This workmen's compensation case was here previously on another issue. See Hartford Acc. &c. Co. v. Dutton, 110 Ga. App. 398 (138 SE2d 733)
. Subsequently the insurer and employer sought and obtained an award reducing compensation based on a change in condition, and the claimant appealed to the superior court. The insurer and employer now appeal from the order of the court reversing that award. Held:
The judge of the superior court properly reversed the award of the State Board of Workmen's Compensation in this case as not supported by the evidence, where the record discloses that the only evidence adduced at the hearing and considered by the board, in determining a change of condition for the letter and awarding reduced compensation, is the deposition of a physician who made a single examination of the claimant before the hearing, and admitted that he had no knowledge of whether there was a change in condition subsequent to the accident for better or worse, and based his opinion of the extent of the present disability solely on his examination and the history of the case as furnished by the claimant.
Conceding that such evidence is of probative value as to the condition of the claimant at the time of examination and that the board was under a duty to consider the evidence in this aspect, it does not support a finding of a change in condition in the absence of any evidence or admitted facts before the board to afford a basis for comparison between the condition of the claimant on which the original award was made, and any changed condition which would warrant a change in the award. Phinese v. Ocean Acc. &c. Corp., 81 Ga. App. 394 (58 SE2d 921)
; Travelers Ins. Co. v. Boyer, 102 Ga. App. 248 (116 SE2d 6)
The superior court and this court on appeal are without authority to consider the deposition of another physician included in the record, which was not offered at the hearing and which was not considered by the hearing officer or the full board, even though if may afford some basis for comparison with the evidence actually adduced to show a change of condition. See Code 114-710.
This case is distinguishable from such cases as Federal Ins. Co. v. Spooner, 107 Ga. App. 175 (129 SE2d 214)
, where there is testimony by the claimant showing a change in condition to support the award, and Waters v. National Biscuit Co., 113 Ga. App. 170 (147 SE2d 676)
, in which it is pointed out that the rule in Phinsese does not apply where, as in that case, there is evidence before the board affording a basis for comparison, or even where from a single examination it is medically feasible to diagnose a change.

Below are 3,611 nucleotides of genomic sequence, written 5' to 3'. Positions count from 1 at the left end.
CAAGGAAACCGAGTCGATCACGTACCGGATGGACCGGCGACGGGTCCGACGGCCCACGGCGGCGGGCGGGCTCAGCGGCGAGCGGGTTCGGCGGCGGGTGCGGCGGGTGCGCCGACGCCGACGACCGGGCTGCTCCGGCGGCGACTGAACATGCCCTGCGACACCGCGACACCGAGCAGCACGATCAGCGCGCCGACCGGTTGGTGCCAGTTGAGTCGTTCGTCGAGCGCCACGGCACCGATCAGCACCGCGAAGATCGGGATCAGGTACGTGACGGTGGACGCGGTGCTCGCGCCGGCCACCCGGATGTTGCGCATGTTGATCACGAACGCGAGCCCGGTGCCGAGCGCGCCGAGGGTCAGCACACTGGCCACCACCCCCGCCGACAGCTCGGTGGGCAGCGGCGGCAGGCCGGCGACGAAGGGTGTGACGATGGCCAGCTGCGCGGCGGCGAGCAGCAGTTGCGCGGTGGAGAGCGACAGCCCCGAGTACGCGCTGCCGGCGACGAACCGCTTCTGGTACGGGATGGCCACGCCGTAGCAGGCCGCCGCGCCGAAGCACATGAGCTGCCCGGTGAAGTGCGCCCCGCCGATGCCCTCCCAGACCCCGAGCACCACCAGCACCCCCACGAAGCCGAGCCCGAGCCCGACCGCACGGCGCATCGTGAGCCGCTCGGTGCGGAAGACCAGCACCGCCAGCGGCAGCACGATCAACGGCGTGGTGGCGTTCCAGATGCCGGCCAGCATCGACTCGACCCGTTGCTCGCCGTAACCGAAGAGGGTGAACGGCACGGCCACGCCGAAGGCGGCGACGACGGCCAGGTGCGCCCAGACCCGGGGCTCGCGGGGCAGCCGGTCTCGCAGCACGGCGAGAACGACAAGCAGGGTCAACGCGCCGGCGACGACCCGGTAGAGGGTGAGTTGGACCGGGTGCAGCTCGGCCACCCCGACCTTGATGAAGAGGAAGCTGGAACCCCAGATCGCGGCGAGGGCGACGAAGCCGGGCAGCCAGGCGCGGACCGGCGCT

It being apparent in this case that the board did consider the medical testimony, although standing alone it has no probative value to show any change in condition, the case is also distinguishable from such cases as Wilson v. Swift & Co., 68 Ga. App. 701 (23 SE2d 261)
; and American Mut. Hab. Ins. Co. v. Grimes, 100 Ga. App. 51 (109 SE2d 837)
, which involved the application of an erroneous legal theory, i.e., the arbitrary rejection of and refusal to consider certain medical testimony. In the latter case, a whole court case, the dissenting members of the court implicitly agreed in principle with the majority, but dissented on the basis that the record did not disclose a failure to consider or an arbitrary disregard of the testimony.
QUILLIAN, Judge, concurring specially. Under what was held in Phinese v. Ocean Acc. &c. Corp., 81 Ga. App. 394 (58 SE2d 921)
and Fletcher v. Aetna Cas. &c. Co., 95 Ga. App. 23 (96 SE2d 650)
, I am constrained to concur in the majority opinion. However, it is my opinion that the Phinese and Fletcher cases were decided on the erroneous theory that there were not sufficient facts before the board from which it could determine that the claimant had undergone a change in condition. In the Phinese and Fletcher cases, as in the case sub judice, there was an award (or an approved agreement which became an award) stating that the claimant on a particular date had a certain percentage loss of use of a specific member. Such award was as a matter of law conclusive as to the extent of loss of use on that date. Travelers Ins. Co. v. Hammond, 90 Ga. App. 595 (2) (83 SE2d 576)
. This was a fact which the board should be authorized to consider when deciding the issue of whether the claimant's condition had changed.